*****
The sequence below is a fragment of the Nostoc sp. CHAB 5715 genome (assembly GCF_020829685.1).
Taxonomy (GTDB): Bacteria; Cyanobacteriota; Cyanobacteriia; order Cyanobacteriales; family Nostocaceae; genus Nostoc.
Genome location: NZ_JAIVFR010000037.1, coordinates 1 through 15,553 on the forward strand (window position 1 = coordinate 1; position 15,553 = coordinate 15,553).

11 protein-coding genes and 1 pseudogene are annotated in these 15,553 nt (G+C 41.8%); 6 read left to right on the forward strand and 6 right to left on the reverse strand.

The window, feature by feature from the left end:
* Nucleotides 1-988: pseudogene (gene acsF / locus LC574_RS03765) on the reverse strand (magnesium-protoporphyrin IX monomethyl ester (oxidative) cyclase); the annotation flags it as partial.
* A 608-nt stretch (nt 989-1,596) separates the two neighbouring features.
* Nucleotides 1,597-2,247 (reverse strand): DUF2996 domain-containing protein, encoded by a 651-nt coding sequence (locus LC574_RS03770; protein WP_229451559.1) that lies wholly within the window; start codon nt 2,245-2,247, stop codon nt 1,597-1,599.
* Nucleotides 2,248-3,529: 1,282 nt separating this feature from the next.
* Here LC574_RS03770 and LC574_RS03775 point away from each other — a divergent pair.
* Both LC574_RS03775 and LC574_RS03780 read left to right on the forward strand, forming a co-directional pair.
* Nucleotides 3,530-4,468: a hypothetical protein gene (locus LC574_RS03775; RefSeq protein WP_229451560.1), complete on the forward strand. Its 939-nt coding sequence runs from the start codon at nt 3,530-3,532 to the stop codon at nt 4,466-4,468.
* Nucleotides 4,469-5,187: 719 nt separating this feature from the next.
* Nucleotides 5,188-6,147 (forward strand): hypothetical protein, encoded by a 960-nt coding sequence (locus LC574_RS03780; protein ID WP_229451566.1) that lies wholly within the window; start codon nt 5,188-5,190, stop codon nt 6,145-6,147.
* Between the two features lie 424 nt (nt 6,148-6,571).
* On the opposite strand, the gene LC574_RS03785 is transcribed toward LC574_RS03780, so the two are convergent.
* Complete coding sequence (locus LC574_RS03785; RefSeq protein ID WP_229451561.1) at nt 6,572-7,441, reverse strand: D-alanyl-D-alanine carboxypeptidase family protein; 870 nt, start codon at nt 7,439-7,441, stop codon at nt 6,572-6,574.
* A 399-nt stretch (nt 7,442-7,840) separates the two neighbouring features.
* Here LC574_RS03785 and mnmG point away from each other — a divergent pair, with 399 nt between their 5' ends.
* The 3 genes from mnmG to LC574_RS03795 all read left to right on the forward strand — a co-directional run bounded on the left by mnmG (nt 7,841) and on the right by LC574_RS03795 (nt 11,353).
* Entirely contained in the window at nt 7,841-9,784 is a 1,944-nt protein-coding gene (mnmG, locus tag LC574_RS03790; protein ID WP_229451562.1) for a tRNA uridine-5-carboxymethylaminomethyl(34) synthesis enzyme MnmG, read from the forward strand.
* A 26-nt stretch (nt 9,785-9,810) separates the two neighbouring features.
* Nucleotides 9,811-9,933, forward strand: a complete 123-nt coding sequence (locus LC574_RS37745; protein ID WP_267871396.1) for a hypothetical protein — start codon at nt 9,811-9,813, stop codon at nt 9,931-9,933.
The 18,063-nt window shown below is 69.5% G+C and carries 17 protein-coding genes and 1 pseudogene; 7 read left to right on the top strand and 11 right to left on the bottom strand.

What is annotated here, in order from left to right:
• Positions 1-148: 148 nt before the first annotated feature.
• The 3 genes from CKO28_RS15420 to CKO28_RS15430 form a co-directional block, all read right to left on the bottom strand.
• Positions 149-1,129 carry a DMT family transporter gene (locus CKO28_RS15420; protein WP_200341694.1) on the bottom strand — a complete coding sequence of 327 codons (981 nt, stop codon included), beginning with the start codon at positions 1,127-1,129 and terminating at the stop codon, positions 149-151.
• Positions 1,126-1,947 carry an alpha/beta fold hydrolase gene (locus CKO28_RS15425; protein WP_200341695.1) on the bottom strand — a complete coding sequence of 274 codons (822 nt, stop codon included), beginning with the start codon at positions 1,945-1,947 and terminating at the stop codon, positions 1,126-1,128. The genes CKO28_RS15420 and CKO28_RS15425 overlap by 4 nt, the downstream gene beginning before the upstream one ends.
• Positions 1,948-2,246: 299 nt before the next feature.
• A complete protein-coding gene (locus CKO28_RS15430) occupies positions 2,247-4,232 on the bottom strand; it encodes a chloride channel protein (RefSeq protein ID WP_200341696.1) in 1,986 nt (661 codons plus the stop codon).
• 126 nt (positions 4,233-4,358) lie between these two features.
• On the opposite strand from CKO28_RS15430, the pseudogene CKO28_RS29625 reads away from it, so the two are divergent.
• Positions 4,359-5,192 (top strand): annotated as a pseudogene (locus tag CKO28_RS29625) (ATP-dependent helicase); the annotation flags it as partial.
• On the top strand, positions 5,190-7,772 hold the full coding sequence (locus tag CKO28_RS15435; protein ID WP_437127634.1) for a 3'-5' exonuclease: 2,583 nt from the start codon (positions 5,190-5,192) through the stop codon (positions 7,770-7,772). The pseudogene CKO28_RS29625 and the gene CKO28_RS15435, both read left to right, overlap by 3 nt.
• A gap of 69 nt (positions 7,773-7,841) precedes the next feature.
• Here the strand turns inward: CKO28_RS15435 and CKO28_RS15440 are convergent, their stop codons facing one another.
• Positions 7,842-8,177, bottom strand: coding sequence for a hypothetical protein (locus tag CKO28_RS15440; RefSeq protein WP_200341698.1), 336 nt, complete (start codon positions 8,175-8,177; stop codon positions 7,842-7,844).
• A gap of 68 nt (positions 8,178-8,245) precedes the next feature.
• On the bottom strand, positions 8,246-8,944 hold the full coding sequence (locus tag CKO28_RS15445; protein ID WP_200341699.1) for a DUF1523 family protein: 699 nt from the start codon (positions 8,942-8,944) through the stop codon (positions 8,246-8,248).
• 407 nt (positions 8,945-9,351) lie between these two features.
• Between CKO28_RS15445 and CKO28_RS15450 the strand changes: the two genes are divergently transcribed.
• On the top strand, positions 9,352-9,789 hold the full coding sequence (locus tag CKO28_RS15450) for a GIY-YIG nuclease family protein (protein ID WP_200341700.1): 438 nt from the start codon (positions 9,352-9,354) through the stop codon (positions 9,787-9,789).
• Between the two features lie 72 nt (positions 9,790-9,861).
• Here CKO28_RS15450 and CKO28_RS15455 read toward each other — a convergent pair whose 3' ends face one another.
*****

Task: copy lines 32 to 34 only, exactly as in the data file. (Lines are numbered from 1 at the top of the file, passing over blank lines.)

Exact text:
• 126 nt (positions 4,233-4,358) lie between these two features.
• On the opposite strand from CKO28_RS15430, the pseudogene CKO28_RS29625 reads away from it, so the two are divergent.
• Positions 4,359-5,192 (top strand): annotated as a pseudogene (locus tag CKO28_RS29625) (ATP-dependent helicase); the annotation flags it as partial.